Postgrad LIVE! Study Fairs

Birmingham | Edinburgh | Liverpool | Sheffield | Southampton | Bristol

University of Birmingham Featured PhD Programmes
Birkbeck, University of London Featured PhD Programmes
Engineering and Physical Sciences Research Council Featured PhD Programmes
University of Kent Featured PhD Programmes
Birkbeck, University of London Featured PhD Programmes

PhD Discussion Forum

The following thread is brought to you by our sister Web site PostgraduateForum.com. If you wish to reply or post your own thread, you will be redirected to this site.

This Category:   PostgraduateForum.com > PhD Advice / Support


16 to 29 of 29 PhD Forum Posts
Message

Do other PhD students find it difficult to meet a partner?


User: geekgirl - 25 February 2012 10:21

Ha ha...Yes!
Try being 34 and trying to explain to prospective partners why you are still at school, and when exactly you are going to "get a real job"!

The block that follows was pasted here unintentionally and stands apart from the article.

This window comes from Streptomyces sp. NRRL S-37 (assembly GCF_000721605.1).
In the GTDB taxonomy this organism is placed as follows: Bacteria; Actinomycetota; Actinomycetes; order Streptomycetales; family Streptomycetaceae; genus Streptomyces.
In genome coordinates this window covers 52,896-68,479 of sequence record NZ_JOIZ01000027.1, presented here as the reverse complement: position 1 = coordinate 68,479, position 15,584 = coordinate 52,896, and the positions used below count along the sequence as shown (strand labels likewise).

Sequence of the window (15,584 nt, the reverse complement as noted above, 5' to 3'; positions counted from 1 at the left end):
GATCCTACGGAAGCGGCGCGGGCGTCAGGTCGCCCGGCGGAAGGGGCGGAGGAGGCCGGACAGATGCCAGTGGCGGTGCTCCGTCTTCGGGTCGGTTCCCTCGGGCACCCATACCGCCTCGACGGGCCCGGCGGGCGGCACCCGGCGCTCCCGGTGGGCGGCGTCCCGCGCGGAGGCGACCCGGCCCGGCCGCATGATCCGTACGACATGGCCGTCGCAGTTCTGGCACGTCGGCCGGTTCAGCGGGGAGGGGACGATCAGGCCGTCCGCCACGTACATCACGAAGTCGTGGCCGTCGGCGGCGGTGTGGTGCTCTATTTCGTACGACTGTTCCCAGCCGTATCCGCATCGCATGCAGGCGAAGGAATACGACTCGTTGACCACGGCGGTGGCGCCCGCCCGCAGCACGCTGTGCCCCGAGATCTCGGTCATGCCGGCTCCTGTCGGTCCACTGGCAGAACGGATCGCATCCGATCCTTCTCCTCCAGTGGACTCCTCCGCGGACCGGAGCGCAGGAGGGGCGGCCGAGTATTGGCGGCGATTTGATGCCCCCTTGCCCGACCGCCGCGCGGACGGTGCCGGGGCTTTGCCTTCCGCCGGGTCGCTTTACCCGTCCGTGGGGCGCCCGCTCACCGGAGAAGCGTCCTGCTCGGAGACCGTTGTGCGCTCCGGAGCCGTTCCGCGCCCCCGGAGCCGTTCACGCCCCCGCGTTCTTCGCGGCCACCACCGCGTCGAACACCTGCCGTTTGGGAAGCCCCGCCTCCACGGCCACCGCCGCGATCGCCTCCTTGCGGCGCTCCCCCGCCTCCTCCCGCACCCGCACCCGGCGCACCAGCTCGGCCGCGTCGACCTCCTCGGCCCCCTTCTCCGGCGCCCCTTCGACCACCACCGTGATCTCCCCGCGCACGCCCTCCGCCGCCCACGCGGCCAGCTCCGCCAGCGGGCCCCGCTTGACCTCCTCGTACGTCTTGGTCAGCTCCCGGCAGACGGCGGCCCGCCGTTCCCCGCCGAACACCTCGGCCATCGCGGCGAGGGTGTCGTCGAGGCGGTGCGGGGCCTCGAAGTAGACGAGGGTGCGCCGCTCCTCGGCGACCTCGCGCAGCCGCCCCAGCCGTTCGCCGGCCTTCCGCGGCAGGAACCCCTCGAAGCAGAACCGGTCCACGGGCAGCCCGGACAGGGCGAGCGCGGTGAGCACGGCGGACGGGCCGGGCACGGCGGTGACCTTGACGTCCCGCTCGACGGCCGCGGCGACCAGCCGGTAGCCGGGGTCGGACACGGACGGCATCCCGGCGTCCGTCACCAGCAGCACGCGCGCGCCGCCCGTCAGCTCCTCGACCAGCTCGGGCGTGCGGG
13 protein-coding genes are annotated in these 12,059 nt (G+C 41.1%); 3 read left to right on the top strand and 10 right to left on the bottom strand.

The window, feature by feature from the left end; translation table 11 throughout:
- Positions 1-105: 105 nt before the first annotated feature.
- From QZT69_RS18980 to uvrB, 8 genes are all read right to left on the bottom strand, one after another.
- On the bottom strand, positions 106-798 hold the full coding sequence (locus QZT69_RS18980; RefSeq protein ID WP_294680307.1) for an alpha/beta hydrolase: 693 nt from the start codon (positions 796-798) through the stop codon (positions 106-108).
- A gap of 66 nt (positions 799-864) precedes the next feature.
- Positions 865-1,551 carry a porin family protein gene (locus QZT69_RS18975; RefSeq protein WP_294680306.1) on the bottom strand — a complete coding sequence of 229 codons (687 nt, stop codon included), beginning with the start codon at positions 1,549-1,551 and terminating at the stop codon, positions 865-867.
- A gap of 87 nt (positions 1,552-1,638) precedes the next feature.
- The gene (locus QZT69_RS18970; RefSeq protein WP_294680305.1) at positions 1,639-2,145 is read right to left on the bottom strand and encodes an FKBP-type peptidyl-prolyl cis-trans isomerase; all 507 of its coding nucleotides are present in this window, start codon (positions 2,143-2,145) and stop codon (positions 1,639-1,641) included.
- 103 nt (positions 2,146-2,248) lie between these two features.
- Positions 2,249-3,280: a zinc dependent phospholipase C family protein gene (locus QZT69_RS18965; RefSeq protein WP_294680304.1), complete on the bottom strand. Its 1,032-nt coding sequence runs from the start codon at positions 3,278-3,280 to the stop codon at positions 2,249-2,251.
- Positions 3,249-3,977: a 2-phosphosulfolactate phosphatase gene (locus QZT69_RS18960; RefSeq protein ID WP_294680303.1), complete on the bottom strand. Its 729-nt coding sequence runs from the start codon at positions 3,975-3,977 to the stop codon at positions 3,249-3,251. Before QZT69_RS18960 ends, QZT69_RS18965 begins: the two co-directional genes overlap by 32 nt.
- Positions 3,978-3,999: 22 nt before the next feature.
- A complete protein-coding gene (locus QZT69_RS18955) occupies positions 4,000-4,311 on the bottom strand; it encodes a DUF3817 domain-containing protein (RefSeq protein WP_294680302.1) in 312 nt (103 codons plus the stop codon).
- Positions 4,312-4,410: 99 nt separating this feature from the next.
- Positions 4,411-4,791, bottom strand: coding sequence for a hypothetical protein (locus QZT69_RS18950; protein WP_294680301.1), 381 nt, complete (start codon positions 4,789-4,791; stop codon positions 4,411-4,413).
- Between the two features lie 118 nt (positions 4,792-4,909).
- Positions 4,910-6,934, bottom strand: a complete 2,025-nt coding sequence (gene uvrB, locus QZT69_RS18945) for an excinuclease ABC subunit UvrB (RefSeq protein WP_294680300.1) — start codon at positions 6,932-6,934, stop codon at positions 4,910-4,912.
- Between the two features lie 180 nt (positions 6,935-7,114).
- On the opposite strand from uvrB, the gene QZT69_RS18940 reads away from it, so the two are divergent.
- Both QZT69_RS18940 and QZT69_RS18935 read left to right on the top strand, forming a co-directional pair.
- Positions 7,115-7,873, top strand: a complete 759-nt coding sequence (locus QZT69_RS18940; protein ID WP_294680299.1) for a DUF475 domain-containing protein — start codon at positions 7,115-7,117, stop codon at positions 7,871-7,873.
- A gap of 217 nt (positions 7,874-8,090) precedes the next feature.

User: oftheshore - 25 February 2012 18:41

My main issue with finding a partner amongst other PhD students is that there is a high probability that we will end up spending our time together discussing academic issues. On the other hand, as several users have mentioned here, it is also difficult to meet people from outside the university. Even when I do meet someone, I usually end up boring them to death, because, after all, why would they listen about my quest for a perfect theoretical framework/methodology?:) It's strange that I never cared about having a boyfirend before starting a PhD, and now I (kind of) wish I did!
Agree with the others, however - you should definitely speak to that girl in the corridor. Good luck!